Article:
It was a weary Maryland basketball team, awakened at 5 a.m. for an 11-hour, two-stop flight, that flew home Monday. But it was also a team that had come away from a 2-1 season-opening weekend with some major questions answered.
Can the Terrapins compete on a national level without Ben Coleman and Herman Veal? Yes. Maryland should have beaten a good Kansas team -- but lost, 58-56 -- in the opening round of The Great Alaska Shootout Friday and dismantled a solid Tennessee team, 72-49, Sunday. The embarrassingly narrow 54-52 escape Saturday against Alaska-Anchorage probably was an aberration.
"I thought we had a good weekend up here," said Coach Lefty Driesell. "We could have won the tournament, but that's spilt milk. I was real happy with the way we played against Tennessee, especially on defense."
The defense Sunday, buoyed in the middle by freshman Derrick Lewis, answered another question. This team, even without Veal, can play well defensively. It will probably play less man to man than last year's team did, but might end up stronger in the middle with 6-7 Lewis, a great shot blocker, playing center.
Can the Terrapins' guards, Keith Gatlin and Jeff Adkins, produce offensively with enough consistency? Friday, forwards Len Bias and Adrian Branch, both selected to the 10-man all-tournament team, scored 40 of Maryland's 56 points in the loss to Kansas. The guards will have to provide more scoring because the combination of Lewis and Terry Long at center is not going to produce a lot of points.
The other unanswered question is rebounding. Maryland is a small team. Bias, with 27 rebounds over the weekend, showed indications he is ready to contribute more, and Lewis is a very good rebounder. But the Terrapins were outrebounded by Alaska-Anchorage and were even with Tennessee, two of the smallest teams they will face all season.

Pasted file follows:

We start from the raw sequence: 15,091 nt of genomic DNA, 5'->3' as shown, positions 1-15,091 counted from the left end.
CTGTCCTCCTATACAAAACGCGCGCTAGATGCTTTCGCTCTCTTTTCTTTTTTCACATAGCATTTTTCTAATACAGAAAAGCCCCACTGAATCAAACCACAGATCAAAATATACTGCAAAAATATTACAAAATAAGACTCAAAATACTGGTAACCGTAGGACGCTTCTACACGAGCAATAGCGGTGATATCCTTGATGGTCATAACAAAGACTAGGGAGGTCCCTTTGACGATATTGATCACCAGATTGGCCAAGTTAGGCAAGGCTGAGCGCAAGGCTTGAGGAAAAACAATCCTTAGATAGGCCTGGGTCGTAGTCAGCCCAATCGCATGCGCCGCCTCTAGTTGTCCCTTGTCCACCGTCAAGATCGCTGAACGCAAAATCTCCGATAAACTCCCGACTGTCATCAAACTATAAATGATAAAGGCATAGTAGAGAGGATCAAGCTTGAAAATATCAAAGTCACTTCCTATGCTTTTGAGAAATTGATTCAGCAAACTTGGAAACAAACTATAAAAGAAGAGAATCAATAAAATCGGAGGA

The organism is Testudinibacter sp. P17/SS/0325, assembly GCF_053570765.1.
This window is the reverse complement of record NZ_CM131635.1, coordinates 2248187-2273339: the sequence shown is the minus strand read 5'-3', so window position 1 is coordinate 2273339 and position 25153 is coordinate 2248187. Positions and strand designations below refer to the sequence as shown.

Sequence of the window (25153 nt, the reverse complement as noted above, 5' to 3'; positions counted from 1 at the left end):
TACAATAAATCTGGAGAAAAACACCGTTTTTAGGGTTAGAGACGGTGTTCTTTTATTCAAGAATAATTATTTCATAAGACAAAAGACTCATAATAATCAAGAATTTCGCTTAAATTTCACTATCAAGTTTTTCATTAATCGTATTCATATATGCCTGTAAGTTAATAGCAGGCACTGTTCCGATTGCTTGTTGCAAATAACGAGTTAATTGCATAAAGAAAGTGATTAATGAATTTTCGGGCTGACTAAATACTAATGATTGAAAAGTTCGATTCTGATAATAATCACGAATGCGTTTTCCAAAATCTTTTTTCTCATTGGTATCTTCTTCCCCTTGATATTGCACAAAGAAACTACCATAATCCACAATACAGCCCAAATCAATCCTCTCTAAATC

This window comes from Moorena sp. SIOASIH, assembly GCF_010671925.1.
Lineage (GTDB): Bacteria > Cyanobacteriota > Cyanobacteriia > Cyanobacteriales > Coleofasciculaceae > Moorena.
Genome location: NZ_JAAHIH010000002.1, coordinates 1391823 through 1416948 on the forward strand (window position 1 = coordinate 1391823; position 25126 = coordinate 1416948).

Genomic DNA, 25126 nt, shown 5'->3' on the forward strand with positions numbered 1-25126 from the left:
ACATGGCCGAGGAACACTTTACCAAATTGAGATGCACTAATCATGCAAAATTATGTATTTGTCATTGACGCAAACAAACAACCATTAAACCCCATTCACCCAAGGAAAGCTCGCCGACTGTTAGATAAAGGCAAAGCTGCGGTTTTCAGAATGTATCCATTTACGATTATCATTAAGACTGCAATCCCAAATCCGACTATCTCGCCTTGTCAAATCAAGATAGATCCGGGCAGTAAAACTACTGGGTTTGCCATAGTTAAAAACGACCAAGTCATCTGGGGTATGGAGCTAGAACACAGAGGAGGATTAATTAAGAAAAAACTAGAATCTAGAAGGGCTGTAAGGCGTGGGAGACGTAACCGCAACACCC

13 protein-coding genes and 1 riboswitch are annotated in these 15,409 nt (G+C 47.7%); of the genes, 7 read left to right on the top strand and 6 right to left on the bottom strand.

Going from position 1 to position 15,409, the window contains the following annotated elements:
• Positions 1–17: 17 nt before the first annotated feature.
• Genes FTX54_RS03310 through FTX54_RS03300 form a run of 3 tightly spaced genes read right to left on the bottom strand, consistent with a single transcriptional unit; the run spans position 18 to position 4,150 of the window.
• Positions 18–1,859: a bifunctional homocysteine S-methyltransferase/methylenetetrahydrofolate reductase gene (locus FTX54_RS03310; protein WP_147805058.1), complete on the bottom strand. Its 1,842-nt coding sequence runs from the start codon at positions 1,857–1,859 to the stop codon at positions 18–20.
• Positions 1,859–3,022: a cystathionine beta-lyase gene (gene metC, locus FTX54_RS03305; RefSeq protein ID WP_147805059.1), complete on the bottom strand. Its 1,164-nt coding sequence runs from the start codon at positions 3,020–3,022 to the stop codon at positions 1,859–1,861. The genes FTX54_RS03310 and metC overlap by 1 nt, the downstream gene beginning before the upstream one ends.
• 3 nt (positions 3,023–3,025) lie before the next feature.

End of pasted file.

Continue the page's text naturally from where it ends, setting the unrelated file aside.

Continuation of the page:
"We came up here to learn and I think we did," said Branch. "I think, overall, after being disappointed the first two days, we feel pretty good about what we showed ourselves we can do."
The other seven teams that made the Arctic trek for Thanksgiving weekend left, like Maryland, with mixed emotions. All except Alabama-Birmingham.
The Blazers, starting just their seventh season of basketball, beat second-ranked Illinois Saturday and No. 19 Kansas Sunday to win the tournament. They got great play from point guard Steve Mitchell -- 62 points in three games -- and excellent play up front from a group of 6-foot-8 leapers, led by Jerome Mincy, the tournament's second-leading rebounder.
Kansas, in spite of the 50-46 loss to UAB, had to feel good. The Jayhawks have 11 freshmen and sophomores. Saturday, after they dismantled Oregon, Ducks Coach Don Monson said, "They are a young team that is growing up very quickly. They are going to be very dangerous, very soon."
The most dangerous of the Jayhawks undoubtedly will be 6-10 freshman Danny Manning. Although he did not shoot well -- 14 for 35 -- Manning had 31 rebounds in the tournament and did the seemingly impossible Friday when he held Bias to five-of-17 shooting.
"He does things instinctively that freshmen just don't do," Monson said.
Manning's poor shooting met the tournament standard. Partly because the rims in Sullivan Arena were extremely tight, partly because it is November, partly because the games were played early in the day and partly because the players felt a little out of their element in Alaska, the shooting was very poor.
For the weekend, the teams shot less than 40 percent. Only twice -- Kansas Saturday and Maryland Sunday -- did a team shoot 50 percent for in a game.
While Kansas is young, Illinois returned everyone from a team that reached the Final Eight last year. Yet, the Illini lost to UAB Saturday and had to go triple-overtime to beat Oregon Sunday.
Their struggles might not be an indication they are overrated but, more likely, that this is going to be a year when ranked teams are knocked off with regularity. In the first week of play, the second-, fourth- (Indiana) and fifth-ranked (Oklahoma) teams have lost and No. 3 De Paul escaped with a one-point victory against less-than-mighty Northern Illinois. No. 1 Georgetown has yet to play a recognized opponent.
"There are probably 40 teams you could rank in the top 15 every week," said UAB Coach Gene Bartow. "We think we're good but so is everyone we played here. We could have lost any one of the three games."